Impedance matching refers to an appropriate matching method between the signal source or transmission line and the load. Impedance matching is divided into low frequency and high frequency discussion.

Let's start with a DC voltage source driving a load. Since the actual voltage source always has an internal resistance (please refer to the output impedance question), we can take an actual voltage source equivalent to a model in which an ideal voltage source is connected in series with a resistor r. Assuming that the load resistance is R, the electromotive force of the power supply is U, and the internal resistance is r, then we can calculate the current flowing through the resistance R as: I=U/(R+r). It can be seen that the smaller the load resistance R, then The greater the output current. The voltage on the load R is: Uo=IR=U/[1+(r/R)], it can be seen that the larger the load resistance R, the higher the output voltage Uo. Let's calculate the power consumed by the resistor R as:

P=I2×R=[U/(R+r)]2×R=U2×R/(R2+2×R×r+r2)

=U2×R/[(R-r)2+4×R×r]

=U2/{[(R-r)2/R]+4×r}

For a given signal source, its internal resistance r is fixed, and the load resistance R is chosen by us. Note that in the formula [(Rr)2/R], when R=r, [(Rr)2/R] can obtain the minimum value of 0, then the maximum output power Pmax=U2/(4× r). That is, when the load resistance is equal to the internal resistance of the signal source, the load can obtain the maximum output power, which is one of the impedance matching we often say. For pure resistance circuits, this conclusion also applies to low-frequency circuits and high-frequency circuits. When the AC circuit contains capacitive or inductive impedance, the conclusion is changed, that is, the real part of the signal source and the load impedance are required to be equal, and the imaginary part is opposite to each other. This is called conjugate matching. In low-frequency circuits, we generally do not consider the matching problem of the transmission line, but only consider the situation between the signal source and the load. Because the wavelength of the low-frequency signal is very long relative to the transmission line, the transmission line can be regarded as a "short line", and reflection is not necessary. Consider (this can be understood: because the line is short, even if it is reflected back, it is still the same as the original signal). From the above analysis, we can draw the conclusion: if we need a large output current, we choose a small load R; if we need a large output voltage, we choose a large load R; if we need the maximum output power, we choose the internal resistance of the signal source Matched resistance R. Sometimes impedance mismatch has another meaning. For example, the output of some instruments is designed under specific load conditions. If the load conditions are changed, the original performance may not be achieved. At this time, we will also call impedance mismatch. .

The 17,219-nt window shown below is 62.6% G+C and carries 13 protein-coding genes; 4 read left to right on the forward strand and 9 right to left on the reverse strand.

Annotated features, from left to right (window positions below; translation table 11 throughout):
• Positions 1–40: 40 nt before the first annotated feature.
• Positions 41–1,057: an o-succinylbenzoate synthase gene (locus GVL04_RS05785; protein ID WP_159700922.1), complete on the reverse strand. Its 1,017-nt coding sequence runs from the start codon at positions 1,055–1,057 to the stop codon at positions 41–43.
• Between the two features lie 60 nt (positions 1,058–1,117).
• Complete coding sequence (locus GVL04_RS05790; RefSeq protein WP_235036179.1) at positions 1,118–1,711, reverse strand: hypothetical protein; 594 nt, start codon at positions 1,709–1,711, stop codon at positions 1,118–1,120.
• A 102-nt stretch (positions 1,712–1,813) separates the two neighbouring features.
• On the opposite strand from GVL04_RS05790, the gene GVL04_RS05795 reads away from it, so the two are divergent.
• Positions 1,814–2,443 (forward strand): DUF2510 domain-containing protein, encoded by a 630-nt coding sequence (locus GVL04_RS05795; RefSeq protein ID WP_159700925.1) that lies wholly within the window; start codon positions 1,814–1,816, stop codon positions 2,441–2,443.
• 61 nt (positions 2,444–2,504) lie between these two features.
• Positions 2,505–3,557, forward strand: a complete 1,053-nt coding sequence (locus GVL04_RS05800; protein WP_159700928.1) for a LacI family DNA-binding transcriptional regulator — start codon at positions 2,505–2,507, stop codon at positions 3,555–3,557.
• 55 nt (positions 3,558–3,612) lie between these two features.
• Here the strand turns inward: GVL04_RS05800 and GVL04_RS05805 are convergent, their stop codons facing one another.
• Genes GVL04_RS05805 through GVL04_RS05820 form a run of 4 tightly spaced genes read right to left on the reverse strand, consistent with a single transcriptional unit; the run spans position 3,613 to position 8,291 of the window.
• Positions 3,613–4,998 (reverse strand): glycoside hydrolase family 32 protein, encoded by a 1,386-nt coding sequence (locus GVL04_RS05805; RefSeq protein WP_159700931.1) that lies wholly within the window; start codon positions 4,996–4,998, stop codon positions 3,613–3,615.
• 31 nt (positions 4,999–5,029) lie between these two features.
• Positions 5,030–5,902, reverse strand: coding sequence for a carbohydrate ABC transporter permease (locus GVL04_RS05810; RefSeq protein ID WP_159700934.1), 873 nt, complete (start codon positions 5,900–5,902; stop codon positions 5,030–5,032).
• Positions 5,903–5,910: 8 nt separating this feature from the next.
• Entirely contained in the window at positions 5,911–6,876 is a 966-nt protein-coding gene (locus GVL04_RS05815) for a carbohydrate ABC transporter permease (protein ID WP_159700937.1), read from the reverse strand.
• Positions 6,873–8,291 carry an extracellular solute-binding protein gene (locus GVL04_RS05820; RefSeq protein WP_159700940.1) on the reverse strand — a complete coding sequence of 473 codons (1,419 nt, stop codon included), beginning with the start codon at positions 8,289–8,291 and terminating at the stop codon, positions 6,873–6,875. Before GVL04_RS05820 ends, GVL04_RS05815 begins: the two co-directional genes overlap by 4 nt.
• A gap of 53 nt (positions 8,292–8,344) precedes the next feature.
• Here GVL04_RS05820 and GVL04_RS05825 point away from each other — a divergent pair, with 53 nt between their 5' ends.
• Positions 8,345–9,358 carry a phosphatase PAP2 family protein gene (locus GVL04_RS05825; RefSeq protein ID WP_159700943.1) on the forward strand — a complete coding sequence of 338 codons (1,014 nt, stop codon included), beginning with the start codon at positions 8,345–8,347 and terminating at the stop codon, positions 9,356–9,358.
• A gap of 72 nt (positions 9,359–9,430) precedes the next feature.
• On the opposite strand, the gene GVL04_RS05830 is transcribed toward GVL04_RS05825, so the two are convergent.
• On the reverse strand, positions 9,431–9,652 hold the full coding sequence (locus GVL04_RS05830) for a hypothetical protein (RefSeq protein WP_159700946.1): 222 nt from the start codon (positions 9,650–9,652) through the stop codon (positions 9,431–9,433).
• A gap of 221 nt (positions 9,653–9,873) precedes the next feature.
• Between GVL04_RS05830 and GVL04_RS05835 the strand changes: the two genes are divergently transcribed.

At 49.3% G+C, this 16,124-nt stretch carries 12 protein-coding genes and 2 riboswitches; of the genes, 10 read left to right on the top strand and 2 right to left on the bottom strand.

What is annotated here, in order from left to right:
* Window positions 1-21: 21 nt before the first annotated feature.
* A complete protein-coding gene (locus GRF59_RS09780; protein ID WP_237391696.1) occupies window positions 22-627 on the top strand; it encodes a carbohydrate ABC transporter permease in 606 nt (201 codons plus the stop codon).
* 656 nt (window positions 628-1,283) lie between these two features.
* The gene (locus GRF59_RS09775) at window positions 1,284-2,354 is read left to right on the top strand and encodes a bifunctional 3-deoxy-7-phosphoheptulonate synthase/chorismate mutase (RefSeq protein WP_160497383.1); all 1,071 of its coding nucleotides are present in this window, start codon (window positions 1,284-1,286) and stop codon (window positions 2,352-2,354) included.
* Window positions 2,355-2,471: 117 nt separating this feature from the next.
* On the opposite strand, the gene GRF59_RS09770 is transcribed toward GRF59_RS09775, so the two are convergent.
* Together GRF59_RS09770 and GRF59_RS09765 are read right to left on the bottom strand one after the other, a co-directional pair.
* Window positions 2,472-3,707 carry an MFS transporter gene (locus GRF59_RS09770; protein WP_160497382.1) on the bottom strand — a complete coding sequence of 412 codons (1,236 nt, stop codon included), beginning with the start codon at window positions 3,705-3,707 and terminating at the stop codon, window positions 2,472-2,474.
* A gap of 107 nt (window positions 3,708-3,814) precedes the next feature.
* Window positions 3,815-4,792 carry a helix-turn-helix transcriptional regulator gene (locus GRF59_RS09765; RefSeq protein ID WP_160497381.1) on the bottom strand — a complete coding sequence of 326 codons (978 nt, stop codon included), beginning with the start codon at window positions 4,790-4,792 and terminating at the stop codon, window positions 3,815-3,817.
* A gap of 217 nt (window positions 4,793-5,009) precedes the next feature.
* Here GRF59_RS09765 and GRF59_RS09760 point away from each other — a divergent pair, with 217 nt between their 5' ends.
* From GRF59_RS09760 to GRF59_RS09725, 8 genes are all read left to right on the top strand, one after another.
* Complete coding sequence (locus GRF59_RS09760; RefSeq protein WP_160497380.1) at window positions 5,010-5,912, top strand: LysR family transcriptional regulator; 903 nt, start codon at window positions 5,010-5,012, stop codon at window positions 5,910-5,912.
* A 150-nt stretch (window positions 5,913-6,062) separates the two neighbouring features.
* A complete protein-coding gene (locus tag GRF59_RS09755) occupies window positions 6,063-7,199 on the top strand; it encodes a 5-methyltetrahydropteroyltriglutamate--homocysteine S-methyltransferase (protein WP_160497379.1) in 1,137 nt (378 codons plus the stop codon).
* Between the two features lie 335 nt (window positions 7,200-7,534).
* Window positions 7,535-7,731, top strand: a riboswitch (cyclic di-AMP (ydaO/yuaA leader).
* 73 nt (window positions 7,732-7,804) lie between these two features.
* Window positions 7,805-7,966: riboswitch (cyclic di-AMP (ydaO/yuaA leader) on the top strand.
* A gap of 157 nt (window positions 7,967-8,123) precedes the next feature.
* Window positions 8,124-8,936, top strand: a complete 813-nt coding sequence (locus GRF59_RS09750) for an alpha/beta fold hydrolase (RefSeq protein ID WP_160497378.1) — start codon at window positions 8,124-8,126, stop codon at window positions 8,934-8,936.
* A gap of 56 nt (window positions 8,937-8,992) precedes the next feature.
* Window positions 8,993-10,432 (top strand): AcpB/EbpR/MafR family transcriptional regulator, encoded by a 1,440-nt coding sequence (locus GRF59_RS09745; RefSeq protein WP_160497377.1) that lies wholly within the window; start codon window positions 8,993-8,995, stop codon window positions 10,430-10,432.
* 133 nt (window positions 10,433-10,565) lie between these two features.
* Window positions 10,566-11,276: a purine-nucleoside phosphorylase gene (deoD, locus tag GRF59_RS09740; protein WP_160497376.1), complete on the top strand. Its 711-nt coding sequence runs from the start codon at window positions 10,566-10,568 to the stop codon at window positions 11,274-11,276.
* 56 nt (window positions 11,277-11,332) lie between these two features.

In high-frequency circuits, we must also consider the problem of reflection. When the frequency of the signal is very high, the wavelength of the signal is very short. When the wavelength is as short as the length of the transmission line, the reflected signal superimposed on the original signal will change the shape of the original signal. If the characteristic impedance of the transmission line is not equal to the load impedance (that is, does not match), reflections will occur at the load end. Why does the impedance mismatch produce reflection and the solution method of characteristic impedance involve the solution of second-order partial differential equations. We will not go into details here. If you are interested, please refer to the transmission line theory in the books on electromagnetic fields and microwaves. The characteristic impedance (also called characteristic impedance) of the transmission line is determined by the structure and material of the transmission line, and has nothing to do with the length of the transmission line, and the amplitude and frequency of the signal.